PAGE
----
I have a sample of a signal lets say 8 values of a 16 value sequence. I am trying to obtain the full DFT from the partial.

I am thinking that I am going to work back, I read the matlab documentation and have come acrosss an inverse function. Am I on the right track? I was not able to see a pattern in the results..

yt = [5 2-5i -11.8 + 1.8i 12.85 +1.2i -1-3.4i 0.5-0.866i 6-1.9i 12.8+5i];
Xsym = ifft(yt,'symmetric')

Xsym =

    1.2333   -0.7580    2.7979    5.5777   -2.3988   -4.1984    3.4223    0.5402   -1.2162

If I am not on the right track what should I be looking at?

  • $\begingroup$ I am not sure I follow---if you have a signal of 8 time domain values, the DFT will have 8 frequency domain values, given as fft(yt). What does partial mean? ifft will then recover the time domain values back from the frequency domain values. $\endgroup$ Feb 22, 2023 at 6:33
  • $\begingroup$ The signal has a total of 16 real values, I am required to determine the remaining 8 given these first 8 values. I used the word partial as 8 values are a partial sample of a 16 value sequence. $\endgroup$
    – Tam
    Feb 22, 2023 at 6:45
  • 1
    $\begingroup$ The values you're showing (assuming it's yt?) aren't real, they're complex. If that's the first 8 values of a DFT sequence, and you're asked to find the remaining 8, and you know the input is a real sequence, I suggest you learn about the properties of the DFT for real-valued sequences (specifically, conjugate symmetry). If I'm missing the point, then that means your question is still un-clear and you should edit it with more precise information on your problem. $\endgroup$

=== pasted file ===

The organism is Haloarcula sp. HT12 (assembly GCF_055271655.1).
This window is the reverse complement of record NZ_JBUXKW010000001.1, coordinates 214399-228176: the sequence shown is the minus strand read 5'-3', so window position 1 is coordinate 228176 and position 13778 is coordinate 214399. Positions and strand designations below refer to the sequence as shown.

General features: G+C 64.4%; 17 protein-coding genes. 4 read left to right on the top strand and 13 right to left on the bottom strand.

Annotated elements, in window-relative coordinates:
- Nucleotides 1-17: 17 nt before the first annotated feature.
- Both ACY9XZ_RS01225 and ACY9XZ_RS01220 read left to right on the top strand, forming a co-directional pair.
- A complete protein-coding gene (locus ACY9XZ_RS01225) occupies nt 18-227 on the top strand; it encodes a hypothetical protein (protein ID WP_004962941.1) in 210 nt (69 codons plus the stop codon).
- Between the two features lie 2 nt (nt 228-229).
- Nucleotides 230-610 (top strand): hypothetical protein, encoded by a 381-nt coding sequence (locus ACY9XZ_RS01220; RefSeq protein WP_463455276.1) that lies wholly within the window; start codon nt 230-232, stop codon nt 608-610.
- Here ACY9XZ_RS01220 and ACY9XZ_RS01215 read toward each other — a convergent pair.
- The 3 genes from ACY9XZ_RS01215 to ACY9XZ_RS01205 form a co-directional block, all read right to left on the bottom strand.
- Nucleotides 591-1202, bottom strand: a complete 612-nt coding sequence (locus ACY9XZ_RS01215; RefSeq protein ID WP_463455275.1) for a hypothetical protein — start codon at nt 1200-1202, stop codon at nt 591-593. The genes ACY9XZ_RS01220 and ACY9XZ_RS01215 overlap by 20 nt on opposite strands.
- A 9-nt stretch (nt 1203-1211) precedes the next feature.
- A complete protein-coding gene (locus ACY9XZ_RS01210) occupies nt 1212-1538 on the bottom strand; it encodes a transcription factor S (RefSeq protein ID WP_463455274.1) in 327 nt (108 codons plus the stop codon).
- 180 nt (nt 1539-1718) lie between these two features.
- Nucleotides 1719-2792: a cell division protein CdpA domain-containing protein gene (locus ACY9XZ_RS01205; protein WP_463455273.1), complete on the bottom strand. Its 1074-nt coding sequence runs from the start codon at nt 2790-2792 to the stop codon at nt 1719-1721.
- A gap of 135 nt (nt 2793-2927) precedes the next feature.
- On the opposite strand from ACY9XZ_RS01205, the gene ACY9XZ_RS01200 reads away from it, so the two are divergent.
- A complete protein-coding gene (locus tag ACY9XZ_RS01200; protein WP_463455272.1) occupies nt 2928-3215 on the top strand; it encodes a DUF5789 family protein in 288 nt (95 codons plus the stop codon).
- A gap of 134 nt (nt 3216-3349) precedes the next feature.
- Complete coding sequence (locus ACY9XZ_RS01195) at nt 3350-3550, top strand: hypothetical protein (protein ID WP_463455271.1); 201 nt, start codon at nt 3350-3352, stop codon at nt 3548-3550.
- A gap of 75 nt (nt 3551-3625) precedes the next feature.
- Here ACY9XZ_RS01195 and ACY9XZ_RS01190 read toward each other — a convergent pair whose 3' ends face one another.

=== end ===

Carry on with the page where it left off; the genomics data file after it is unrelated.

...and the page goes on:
– Jdip
    Feb 22, 2023 at 7:07

1 Answer 1


Sorry if this is indirect. There are requisite study areas for the Fourier Transform and the FFT behind the posted question. Here are suggested study topics:

Review what the Fourier Transform is for real signals, be sure to include both negative and positive frequencies. Start with the simple case of a sinusoid. This can help: https://dsp.stackexchange.com/a/85273/21048

Review how this same function would look in a DFT (the FFT is an algorithm that computes the DFT): Representation of Sampling Frequency in the Fast Fourier transform

From this you will learn the key properties of "negative" and "positive" frequencies in the Fourier Transform specific to real signals, and which bins in the DFT are also considered "negative" and "positive" frequencies. You will learn there is redundancy such that only the positive frequency components need to be kept, as we can derive the negative frequency components from the positive ones.


Not the answer you're looking for? Browse other questions tagged or ask your own question.